Andy Haldane looks at the impact Covid-19 has had on the way people work in the UK. And he considers what that might mean for people’s wellbeing and the health of the economy.
Andy Haldane looks at the impact Covid-19 has had on the way people work in the UK. And he considers what that might mean for people’s wellbeing and the health of the economy.
I am delighted to be speaking at this “Engaging Business” Summit, at such a critical time for business, for workers and for the wider economy. The focus of today, and the excellent background report, is happiness in the workplace. This is an issue in which everyone has a stake. It is particularly pertinent with many people having had to adapt their ways of working as a result of the Covid crisis. Indeed, this year may well have seen the largest shift in working practices ever seen, certainly the largest in modern times.
That begs a host of questions about the impact of these changes in working practices on workers, businesses, communities and the wider economy. For economists like me, it raises questions about the impact on productivity and output in the workplace. As arid as these concepts can sometimes sound, they are crucial for shaping how this crisis will affect incomes and living standards over the medium-term.
Equally important are issues of well-being, not least given understandable concerns about how the virus and lockdown are affecting our mental health. The background report for this event is timely in providing some early answers to these questions.footnote  Taken at face value, its conclusions are encouraging. Workplace happiness is, in general, higher and many are feeling a greater sense of workplace empowerment.
At the same time, it is too early to be reaching definitive conclusions on what the long-term effects of these seismic shifts in how we work will be. It is also crucial to recognise that these changes have affected individuals in very different ways. For many frontline workers - from health and social care, to public transport and police – home-working has simply not been an option. Those jobs, and many others like them, have become both harder and more hazardous as a result of the Covid crisis.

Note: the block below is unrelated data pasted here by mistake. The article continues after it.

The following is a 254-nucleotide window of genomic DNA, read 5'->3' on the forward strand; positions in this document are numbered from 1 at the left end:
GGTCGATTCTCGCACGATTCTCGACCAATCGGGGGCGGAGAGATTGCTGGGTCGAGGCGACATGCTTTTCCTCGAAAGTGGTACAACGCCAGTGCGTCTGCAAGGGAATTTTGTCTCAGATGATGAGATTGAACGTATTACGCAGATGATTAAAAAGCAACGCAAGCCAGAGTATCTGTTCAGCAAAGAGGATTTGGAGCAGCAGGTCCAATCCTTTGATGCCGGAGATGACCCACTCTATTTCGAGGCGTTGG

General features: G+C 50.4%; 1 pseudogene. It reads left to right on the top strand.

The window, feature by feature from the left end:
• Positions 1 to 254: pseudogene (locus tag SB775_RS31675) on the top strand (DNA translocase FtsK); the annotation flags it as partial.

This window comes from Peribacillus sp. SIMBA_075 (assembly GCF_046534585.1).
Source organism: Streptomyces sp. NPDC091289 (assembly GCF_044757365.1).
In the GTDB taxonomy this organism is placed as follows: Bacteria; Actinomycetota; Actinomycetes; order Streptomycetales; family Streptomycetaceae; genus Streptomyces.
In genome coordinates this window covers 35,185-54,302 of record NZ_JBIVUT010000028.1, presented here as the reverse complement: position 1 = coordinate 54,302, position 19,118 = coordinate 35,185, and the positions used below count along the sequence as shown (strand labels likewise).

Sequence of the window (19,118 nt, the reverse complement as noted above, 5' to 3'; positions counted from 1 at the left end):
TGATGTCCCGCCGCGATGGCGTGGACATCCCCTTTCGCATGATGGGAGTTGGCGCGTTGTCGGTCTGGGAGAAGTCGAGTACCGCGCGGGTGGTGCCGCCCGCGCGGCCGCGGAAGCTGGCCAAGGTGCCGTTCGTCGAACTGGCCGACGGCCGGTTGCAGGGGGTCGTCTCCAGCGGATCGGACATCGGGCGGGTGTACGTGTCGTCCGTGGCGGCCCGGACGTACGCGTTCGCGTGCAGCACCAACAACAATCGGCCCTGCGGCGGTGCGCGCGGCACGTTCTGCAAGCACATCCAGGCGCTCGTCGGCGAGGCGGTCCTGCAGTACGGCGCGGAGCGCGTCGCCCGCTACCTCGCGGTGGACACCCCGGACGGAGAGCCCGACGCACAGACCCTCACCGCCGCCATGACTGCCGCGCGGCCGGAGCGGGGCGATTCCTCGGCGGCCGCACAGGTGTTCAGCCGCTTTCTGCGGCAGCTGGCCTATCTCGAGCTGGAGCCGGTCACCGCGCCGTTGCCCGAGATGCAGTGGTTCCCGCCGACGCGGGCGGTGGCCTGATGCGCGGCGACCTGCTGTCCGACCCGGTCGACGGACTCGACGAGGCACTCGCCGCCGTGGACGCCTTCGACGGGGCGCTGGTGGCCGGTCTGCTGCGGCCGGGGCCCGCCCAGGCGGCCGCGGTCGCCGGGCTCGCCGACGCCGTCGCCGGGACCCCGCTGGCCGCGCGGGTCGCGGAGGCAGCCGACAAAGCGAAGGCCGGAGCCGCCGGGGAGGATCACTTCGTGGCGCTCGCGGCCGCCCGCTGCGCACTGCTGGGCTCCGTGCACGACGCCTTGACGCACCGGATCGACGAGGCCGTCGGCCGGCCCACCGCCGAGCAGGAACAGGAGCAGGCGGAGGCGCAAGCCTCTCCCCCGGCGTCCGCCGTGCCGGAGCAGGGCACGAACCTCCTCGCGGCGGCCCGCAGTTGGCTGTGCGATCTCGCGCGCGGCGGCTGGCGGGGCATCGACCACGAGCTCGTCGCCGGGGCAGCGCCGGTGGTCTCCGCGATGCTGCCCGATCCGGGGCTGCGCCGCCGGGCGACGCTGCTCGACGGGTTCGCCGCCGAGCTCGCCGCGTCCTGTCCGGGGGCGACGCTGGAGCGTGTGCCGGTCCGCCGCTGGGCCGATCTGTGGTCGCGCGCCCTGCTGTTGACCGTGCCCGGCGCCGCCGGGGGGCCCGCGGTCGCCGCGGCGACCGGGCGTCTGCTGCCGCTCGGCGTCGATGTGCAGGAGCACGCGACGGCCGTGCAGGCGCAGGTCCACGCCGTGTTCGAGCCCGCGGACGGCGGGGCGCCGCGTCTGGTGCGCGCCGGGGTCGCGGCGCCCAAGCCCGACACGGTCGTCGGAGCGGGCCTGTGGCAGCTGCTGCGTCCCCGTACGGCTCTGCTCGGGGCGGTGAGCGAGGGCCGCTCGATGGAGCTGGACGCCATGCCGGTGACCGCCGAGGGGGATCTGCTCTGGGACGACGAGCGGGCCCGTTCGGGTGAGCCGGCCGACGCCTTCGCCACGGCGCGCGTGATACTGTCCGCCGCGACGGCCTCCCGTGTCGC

The report captures some of those important distributional differences, with happiness lowest among young people, black people, females and those in the worst-affected sectors whose jobs and incomes are most at risk. Even for those who are currently content home-working, there is a question about whether the benefits will persist. Some of the potential costs of home-working, including the loss of social engagement, are only now being felt and may grow with time, in ways which affect both our well-being and productivity at work.
In what follows, I will try to navigate through some of these issues, drawing on evidence where possible. There are both positives and negatives from the shift in working practices that has taken place this year and the balance of these is likely itself to shift over time. If you’ll forgive the indulgence, I’ll try and weave in some of my own work experiences to add some personal colour.
Even before the Covid crisis struck, there was evidence of a secular shift towards more flexible forms of working. Analysis of working trends by the Association of Professional Staffing Companies in 2019 found that, over the past two decades, the number of people working ‘flexible hours’ has increased five-fold, from less than 10% to more than half the workforce.footnote 
As with many other things, the Covid crisis brought about an overnight transformation and acceleration of those trends. ONS data suggests that, prior to the pandemic, around 5% of people worked from home as their main location. Around 12% had worked from home in the previous week and a little more than a quarter said they had worked from home at some point in the recent past.footnote 
At the peak of lockdown in April, almost half of the workforce was working from home in any given week, either exclusively or partially. Over the summer that fraction began falling as restrictions were loosened, before beginning to rise again gradually following government announcements in September. The fraction of the workforce home-working currently stands at around a third, multiples of its pre-Covid level.
Of course, these averages obscure some sharp differences across sectors and occupations. Even before the pandemic, there was a high incidence of home-working in sectors such as information and communication (over 50%), professional and scientific (around 45%) and real estate and finance (about 40%). During lockdown, all of these sectors headed towards a 100% model of home-working.
That was not the case, either pre or post-Covid, among a range of other occupations representing between half and two-thirds of the workforce. Many of those were key workers, including in health and social care, dealing with the effects of the pandemic. In this respect, Covid has not only accelerated pre-existing trends towards home-working; it has also widened pre-existing occupational divides between those who can and cannot exercise the option of home-working.footnote 
Surveys of workers and businesses suggest increased home-working is likely to persist, albeit not on the same scale. Around a fifth of businesses say they intend using home-working as a permanent business model. Interestingly, the main reason cited is improved staff well-being. Among workers the picture is much the same, with surveys suggesting more than a quarter expect to spend more time home-working after the pandemic has abated.
My own experience since March has mirrored trends in the wider economy. I am one of the lucky ones who has been able to work from home, as have virtually all other Bank of England staff. I have been back into the office only twice in the past six months. Full-time home-working has, for me, been a radical shift. For the past 30, my working week has been 5-0, office versus home. Nonetheless, like many others, if you asked me how my future working week might look, I think it unlikely I will revert back to the 5-0 model.